Another form of persecution in Egypt and elsewhere in the Islamic world involves the kidnapping of young Christian girls and their subsequent forcible conversion and marriage to Muslims. The Egyptian courts recently decided in favor of the kidnappers of a 16-year-old Coptic girl and ordered her held in a state-run home until she is 18 when she can legally convert to Islam. Her family is understandably distraught, and the Christian community is worried that such decisions will lead only to more kidnappings. Read more here.

Palestinians. Wherever the Palestinians run things, whether in the West Bank (bad) or in Gaza (horrendous), Christians are treated horribly. I find this especially interesting since this persecution comes from a people that loves to depict itself, erroneously, as the object of decades of persecution by the Jews. In reality, the Palestinians have become the "useful idiots" of those neighboring Islamic nations intent on the destruction of Israel. These same nations could have solved the Palestinian "problem" years ago but it benefits their agenda to keep these people in refugee camps and the squalor of Gaza. As a result, the Christian population is quickly disappearing. In 1948 Christians made up 10% of the Palestinian territories; today they make up 1%. Read more here.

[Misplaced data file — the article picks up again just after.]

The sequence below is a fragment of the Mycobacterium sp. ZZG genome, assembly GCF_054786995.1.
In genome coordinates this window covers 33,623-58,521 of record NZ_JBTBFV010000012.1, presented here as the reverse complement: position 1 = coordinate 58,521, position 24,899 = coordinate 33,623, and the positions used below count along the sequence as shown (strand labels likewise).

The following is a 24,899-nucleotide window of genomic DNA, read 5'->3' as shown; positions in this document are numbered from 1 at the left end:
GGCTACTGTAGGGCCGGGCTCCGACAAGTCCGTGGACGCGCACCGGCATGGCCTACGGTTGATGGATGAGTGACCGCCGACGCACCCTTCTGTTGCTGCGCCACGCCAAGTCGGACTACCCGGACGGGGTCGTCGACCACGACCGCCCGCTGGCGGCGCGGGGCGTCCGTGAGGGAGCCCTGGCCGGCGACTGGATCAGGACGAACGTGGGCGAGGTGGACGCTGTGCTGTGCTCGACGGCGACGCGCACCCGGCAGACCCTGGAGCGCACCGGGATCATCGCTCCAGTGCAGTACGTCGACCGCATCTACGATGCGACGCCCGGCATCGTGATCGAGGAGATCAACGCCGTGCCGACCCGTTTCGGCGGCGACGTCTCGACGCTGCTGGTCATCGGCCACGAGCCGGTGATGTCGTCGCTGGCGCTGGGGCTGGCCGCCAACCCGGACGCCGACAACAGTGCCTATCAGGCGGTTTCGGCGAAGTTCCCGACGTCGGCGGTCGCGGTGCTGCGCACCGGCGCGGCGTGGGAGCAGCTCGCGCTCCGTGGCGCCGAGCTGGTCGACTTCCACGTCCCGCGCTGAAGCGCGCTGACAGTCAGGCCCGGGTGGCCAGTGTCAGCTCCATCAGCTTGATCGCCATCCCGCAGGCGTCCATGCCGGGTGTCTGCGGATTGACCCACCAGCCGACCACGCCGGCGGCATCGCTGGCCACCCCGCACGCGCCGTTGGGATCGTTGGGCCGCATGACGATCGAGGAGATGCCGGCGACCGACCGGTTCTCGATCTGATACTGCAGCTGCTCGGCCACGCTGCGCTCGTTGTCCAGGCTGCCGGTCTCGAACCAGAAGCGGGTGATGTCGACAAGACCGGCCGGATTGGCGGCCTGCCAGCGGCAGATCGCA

Interestingly, the only growing Christian population in the entire Middle East is in the one country in which Islam does not prevail, Israel. This tells us a lot about the fate of Christianity in that part of the world. The only Middle Eastern country where religious freedom, tolerance and democratic values exist is the Jewish state.
St. Theresa Catholic Church destroyed in Nigeria
Nigeria. Here we have a Muslim-majority nation with a large (40%) Christian population. For years the two religions have coexisted side by side. But peace with Christians is unacceptable to the Islamist extremists who demand the imposition of sharia law and are willing to kill anyone, Christian or Muslim, who resists them. The primary terrorist group, Boko Haram, is apparently receiving aid from al-Qaida and has been responsible for the murder of hundreds of Christians and the destruction of dozens of churches in just the past few months. Read more here.

Yousef Nadarkhani